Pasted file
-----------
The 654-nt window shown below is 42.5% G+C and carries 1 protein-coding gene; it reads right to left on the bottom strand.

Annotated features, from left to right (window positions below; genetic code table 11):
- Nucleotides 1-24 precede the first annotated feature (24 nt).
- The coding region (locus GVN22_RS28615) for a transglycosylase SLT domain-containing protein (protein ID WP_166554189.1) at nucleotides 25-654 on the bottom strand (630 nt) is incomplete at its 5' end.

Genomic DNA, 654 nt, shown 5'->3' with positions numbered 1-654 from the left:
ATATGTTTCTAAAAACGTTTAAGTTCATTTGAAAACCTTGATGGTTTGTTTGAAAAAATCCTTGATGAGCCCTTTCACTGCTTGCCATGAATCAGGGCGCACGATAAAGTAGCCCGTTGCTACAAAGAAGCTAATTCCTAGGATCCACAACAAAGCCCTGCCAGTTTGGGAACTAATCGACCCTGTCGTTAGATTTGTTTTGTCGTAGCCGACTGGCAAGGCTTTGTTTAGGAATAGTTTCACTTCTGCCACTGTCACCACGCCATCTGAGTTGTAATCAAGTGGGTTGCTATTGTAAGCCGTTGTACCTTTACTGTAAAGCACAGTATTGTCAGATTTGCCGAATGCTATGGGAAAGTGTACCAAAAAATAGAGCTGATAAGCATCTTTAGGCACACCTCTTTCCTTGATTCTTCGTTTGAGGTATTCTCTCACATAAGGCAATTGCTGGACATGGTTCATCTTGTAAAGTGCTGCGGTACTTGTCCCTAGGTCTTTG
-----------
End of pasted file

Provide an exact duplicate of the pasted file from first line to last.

The 654-nt window shown below is 42.5% G+C and carries 1 protein-coding gene; it reads right to left on the bottom strand.

Annotated features, from left to right (window positions below; genetic code table 11):
- Nucleotides 1-24 precede the first annotated feature (24 nt).
- The coding region (locus GVN22_RS28615) for a transglycosylase SLT domain-containing protein (protein ID WP_166554189.1) at nucleotides 25-654 on the bottom strand (630 nt) is incomplete at its 5' end.

Genomic DNA, 654 nt, shown 5'->3' with positions numbered 1-654 from the left:
ATATGTTTCTAAAAACGTTTAAGTTCATTTGAAAACCTTGATGGTTTGTTTGAAAAAATCCTTGATGAGCCCTTTCACTGCTTGCCATGAATCAGGGCGCACGATAAAGTAGCCCGTTGCTACAAAGAAGCTAATTCCTAGGATCCACAACAAAGCCCTGCCAGTTTGGGAACTAATCGACCCTGTCGTTAGATTTGTTTTGTCGTAGCCGACTGGCAAGGCTTTGTTTAGGAATAGTTTCACTTCTGCCACTGTCACCACGCCATCTGAGTTGTAATCAAGTGGGTTGCTATTGTAAGCCGTTGTACCTTTACTGTAAAGCACAGTATTGTCAGATTTGCCGAATGCTATGGGAAAGTGTACCAAAAAATAGAGCTGATAAGCATCTTTAGGCACACCTCTTTCCTTGATTCTTCGTTTGAGGTATTCTCTCACATAAGGCAATTGCTGGACATGGTTCATCTTGTAAAGTGCTGCGGTACTTGTCCCTAGGTCTTTG